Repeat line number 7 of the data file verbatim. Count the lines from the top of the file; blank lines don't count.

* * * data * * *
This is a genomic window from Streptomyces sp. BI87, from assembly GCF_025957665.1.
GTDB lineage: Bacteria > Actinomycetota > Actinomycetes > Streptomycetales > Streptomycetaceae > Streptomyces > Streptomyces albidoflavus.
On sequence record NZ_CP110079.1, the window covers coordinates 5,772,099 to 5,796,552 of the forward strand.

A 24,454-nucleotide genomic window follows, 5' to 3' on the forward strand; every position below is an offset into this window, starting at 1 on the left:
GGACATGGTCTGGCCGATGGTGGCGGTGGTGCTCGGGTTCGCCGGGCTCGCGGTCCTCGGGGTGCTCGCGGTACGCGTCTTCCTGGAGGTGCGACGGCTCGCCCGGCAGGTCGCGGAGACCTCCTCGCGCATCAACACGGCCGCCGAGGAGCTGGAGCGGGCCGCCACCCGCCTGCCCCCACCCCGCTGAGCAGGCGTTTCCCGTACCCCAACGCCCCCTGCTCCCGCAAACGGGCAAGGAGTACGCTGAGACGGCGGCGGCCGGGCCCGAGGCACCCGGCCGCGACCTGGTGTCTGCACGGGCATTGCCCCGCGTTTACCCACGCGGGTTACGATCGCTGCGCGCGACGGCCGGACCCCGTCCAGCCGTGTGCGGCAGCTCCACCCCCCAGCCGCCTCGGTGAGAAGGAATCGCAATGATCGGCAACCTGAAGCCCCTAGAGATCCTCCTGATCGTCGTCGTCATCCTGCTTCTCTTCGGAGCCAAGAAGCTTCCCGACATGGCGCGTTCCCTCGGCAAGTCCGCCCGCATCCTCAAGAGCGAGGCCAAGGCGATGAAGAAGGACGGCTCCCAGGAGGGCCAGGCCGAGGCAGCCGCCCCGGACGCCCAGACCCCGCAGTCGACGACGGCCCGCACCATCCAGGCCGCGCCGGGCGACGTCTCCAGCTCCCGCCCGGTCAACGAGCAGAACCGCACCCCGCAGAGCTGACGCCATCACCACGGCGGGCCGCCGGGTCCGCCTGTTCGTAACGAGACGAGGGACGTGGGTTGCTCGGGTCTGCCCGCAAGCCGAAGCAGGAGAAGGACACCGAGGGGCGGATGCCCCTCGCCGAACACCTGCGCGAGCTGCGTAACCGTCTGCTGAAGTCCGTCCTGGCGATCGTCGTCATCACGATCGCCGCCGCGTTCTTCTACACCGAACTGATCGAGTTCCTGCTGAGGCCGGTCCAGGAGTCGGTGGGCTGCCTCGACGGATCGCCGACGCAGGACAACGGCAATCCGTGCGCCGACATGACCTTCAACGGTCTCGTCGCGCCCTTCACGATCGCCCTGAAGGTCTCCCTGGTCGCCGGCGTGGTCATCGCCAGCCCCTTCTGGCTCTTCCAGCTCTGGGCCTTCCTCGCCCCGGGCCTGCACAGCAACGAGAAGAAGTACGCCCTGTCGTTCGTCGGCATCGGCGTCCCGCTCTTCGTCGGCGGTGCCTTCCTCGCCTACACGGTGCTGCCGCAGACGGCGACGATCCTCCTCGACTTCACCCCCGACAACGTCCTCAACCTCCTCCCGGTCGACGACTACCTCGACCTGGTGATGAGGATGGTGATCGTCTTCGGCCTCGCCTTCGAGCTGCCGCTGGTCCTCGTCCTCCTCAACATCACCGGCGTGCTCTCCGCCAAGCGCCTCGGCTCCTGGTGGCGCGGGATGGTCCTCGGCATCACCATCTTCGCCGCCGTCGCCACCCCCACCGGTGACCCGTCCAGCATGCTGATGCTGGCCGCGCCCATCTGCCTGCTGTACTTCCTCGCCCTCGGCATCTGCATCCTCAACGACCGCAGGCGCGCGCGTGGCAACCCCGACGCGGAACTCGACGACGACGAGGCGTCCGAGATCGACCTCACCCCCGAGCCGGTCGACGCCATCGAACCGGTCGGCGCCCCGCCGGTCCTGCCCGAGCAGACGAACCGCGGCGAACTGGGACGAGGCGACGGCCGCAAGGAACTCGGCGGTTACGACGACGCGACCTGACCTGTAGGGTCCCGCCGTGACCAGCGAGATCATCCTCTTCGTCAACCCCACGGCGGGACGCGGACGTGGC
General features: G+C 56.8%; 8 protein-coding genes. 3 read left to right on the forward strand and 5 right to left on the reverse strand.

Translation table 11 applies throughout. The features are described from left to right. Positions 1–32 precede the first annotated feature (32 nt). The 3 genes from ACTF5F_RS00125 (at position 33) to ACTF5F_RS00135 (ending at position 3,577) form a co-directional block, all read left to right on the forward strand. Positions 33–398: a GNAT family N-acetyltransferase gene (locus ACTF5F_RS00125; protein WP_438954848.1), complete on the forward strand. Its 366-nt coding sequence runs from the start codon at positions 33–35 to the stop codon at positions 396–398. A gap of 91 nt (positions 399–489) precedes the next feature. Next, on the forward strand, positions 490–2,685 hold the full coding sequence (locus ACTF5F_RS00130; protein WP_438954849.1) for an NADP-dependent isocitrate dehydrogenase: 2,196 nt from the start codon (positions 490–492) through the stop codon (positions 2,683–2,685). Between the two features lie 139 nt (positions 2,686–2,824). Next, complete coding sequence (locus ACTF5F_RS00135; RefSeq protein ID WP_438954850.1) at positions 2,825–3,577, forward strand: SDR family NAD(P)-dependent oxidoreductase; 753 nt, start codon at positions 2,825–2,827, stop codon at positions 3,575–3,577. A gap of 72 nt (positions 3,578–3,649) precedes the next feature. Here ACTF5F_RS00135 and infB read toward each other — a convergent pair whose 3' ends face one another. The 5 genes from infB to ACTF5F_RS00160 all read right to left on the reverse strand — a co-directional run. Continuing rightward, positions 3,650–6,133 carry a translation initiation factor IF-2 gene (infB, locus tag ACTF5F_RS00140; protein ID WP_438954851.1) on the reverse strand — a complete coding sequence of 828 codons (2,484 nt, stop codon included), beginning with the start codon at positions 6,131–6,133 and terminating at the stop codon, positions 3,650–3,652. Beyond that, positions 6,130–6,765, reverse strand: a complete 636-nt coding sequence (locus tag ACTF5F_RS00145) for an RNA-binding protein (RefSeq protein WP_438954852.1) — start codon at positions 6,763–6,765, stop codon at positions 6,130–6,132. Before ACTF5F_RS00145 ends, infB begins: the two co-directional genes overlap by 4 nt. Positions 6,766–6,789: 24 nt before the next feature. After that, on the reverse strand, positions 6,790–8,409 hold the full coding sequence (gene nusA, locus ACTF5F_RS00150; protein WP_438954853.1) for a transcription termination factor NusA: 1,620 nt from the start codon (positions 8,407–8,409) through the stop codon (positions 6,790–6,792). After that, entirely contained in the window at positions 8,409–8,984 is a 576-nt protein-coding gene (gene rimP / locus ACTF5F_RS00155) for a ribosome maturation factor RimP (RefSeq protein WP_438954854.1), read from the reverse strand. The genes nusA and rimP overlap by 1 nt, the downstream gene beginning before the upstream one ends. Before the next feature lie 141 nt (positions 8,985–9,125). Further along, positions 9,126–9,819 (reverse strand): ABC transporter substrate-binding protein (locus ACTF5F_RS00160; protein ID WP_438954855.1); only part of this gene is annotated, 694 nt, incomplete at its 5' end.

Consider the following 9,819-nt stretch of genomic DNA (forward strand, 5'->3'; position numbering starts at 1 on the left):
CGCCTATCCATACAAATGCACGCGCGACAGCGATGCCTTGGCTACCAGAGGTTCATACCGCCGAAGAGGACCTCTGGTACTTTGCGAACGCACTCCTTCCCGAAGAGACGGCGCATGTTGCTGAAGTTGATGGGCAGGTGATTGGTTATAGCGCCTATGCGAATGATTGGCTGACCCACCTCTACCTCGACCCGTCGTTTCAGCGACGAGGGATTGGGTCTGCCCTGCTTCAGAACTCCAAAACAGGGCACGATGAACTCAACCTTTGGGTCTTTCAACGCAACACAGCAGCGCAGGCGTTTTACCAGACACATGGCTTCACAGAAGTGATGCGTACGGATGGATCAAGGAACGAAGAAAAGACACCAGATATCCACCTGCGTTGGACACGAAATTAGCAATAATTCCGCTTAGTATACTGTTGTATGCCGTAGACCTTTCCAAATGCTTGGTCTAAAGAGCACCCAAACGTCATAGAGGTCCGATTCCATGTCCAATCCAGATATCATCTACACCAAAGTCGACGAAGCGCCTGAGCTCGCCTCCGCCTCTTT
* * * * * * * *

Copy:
Translation table 11 applies throughout. The features are described from left to right. Positions 1–32 precede the first annotated feature (32 nt). The 3 genes from ACTF5F_RS00125 (at position 33) to ACTF5F_RS00135 (ending at position 3,577) form a co-directional block, all read left to right on the forward strand. Positions 33–398: a GNAT family N-acetyltransferase gene (locus ACTF5F_RS00125; protein WP_438954848.1), complete on the forward strand. Its 366-nt coding sequence runs from the start codon at positions 33–35 to the stop codon at positions 396–398. A gap of 91 nt (positions 399–489) precedes the next feature. Next, on the forward strand, positions 490–2,685 hold the full coding sequence (locus ACTF5F_RS00130; protein WP_438954849.1) for an NADP-dependent isocitrate dehydrogenase: 2,196 nt from the start codon (positions 490–492) through the stop codon (positions 2,683–2,685). Between the two features lie 139 nt (positions 2,686–2,824). Next, complete coding sequence (locus ACTF5F_RS00135; RefSeq protein ID WP_438954850.1) at positions 2,825–3,577, forward strand: SDR family NAD(P)-dependent oxidoreductase; 753 nt, start codon at positions 2,825–2,827, stop codon at positions 3,575–3,577. A gap of 72 nt (positions 3,578–3,649) precedes the next feature. Here ACTF5F_RS00135 and infB read toward each other — a convergent pair whose 3' ends face one another. The 5 genes from infB to ACTF5F_RS00160 all read right to left on the reverse strand — a co-directional run. Continuing rightward, positions 3,650–6,133 carry a translation initiation factor IF-2 gene (infB, locus tag ACTF5F_RS00140; protein ID WP_438954851.1) on the reverse strand — a complete coding sequence of 828 codons (2,484 nt, stop codon included), beginning with the start codon at positions 6,131–6,133 and terminating at the stop codon, positions 3,650–3,652. Beyond that, positions 6,130–6,765, reverse strand: a complete 636-nt coding sequence (locus tag ACTF5F_RS00145) for an RNA-binding protein (RefSeq protein WP_438954852.1) — start codon at positions 6,763–6,765, stop codon at positions 6,130–6,132. Before ACTF5F_RS00145 ends, infB begins: the two co-directional genes overlap by 4 nt. Positions 6,766–6,789: 24 nt before the next feature. After that, on the reverse strand, positions 6,790–8,409 hold the full coding sequence (gene nusA, locus ACTF5F_RS00150; protein WP_438954853.1) for a transcription termination factor NusA: 1,620 nt from the start codon (positions 8,407–8,409) through the stop codon (positions 6,790–6,792). After that, entirely contained in the window at positions 8,409–8,984 is a 576-nt protein-coding gene (gene rimP / locus ACTF5F_RS00155) for a ribosome maturation factor RimP (RefSeq protein WP_438954854.1), read from the reverse strand. The genes nusA and rimP overlap by 1 nt, the downstream gene beginning before the upstream one ends. Before the next feature lie 141 nt (positions 8,985–9,125). Further along, positions 9,126–9,819 (reverse strand): ABC transporter substrate-binding protein (locus ACTF5F_RS00160; protein ID WP_438954855.1); only part of this gene is annotated, 694 nt, incomplete at its 5' end.